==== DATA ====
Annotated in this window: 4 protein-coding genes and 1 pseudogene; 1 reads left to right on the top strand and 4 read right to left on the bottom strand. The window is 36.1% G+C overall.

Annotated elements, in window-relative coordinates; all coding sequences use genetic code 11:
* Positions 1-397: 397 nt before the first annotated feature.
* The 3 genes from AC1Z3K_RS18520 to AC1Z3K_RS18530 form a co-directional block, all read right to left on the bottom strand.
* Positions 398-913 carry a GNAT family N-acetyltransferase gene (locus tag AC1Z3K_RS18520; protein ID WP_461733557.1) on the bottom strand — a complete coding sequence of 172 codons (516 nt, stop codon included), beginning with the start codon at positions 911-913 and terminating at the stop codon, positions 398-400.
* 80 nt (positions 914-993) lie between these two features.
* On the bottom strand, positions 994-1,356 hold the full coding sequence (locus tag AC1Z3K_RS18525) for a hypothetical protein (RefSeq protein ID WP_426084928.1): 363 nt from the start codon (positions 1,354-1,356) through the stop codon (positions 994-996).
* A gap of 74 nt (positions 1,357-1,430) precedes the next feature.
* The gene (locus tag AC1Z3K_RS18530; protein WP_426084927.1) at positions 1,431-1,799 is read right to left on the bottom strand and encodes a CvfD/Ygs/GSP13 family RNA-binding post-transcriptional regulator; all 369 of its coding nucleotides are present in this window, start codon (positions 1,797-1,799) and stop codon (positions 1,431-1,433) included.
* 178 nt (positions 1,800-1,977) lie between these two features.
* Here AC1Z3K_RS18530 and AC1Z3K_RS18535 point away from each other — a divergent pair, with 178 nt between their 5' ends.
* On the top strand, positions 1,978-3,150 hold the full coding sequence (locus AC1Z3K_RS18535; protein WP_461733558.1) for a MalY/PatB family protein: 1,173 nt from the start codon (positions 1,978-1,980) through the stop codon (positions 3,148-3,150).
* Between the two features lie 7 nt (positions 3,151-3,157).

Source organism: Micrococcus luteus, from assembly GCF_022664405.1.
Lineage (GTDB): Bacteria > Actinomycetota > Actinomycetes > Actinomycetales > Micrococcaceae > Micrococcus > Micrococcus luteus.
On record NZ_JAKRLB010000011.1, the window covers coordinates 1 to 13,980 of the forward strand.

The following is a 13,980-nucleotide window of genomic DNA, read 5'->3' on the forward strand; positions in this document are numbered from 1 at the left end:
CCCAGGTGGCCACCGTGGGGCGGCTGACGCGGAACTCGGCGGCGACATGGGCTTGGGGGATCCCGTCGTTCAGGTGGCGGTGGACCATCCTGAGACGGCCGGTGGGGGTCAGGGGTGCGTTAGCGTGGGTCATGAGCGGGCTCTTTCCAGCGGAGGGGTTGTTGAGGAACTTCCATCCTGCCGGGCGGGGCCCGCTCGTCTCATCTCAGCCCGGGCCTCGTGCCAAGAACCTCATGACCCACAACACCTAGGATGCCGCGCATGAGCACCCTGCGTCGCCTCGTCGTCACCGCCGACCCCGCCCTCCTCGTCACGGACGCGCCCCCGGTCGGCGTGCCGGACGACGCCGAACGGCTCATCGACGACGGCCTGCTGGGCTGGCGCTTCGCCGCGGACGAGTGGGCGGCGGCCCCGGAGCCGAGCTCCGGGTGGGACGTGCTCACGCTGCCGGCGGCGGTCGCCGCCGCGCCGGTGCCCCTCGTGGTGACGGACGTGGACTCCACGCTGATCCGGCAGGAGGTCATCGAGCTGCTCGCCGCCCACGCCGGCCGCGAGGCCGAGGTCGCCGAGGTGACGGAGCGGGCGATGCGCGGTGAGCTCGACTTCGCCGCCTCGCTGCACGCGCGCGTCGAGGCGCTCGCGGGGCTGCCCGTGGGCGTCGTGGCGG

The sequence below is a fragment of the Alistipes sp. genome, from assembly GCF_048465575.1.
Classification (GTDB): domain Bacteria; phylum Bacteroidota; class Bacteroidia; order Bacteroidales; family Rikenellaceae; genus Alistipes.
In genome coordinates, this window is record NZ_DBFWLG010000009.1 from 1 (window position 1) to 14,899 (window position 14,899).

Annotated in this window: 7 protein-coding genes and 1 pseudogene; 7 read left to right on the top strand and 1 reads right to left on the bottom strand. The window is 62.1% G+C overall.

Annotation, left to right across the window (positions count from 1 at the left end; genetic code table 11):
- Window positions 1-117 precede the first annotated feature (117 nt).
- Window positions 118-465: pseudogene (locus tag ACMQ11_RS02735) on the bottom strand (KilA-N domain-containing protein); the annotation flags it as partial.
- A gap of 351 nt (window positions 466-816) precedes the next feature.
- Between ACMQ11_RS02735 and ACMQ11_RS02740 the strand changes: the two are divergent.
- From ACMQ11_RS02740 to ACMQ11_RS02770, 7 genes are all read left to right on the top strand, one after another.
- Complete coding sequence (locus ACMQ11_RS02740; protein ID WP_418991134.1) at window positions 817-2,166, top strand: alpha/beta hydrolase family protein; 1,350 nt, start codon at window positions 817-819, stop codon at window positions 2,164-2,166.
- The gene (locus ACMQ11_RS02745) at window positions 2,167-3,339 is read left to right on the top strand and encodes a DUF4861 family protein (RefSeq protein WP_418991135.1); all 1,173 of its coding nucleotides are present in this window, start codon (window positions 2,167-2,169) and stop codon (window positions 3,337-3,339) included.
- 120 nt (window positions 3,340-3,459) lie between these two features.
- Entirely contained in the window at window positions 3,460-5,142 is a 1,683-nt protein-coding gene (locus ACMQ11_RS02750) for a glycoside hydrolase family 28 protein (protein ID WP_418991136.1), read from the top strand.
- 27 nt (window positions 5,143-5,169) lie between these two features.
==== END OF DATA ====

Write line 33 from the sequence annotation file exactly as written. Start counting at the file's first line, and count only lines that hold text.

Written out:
- 27 nt (window positions 5,143-5,169) lie between these two features.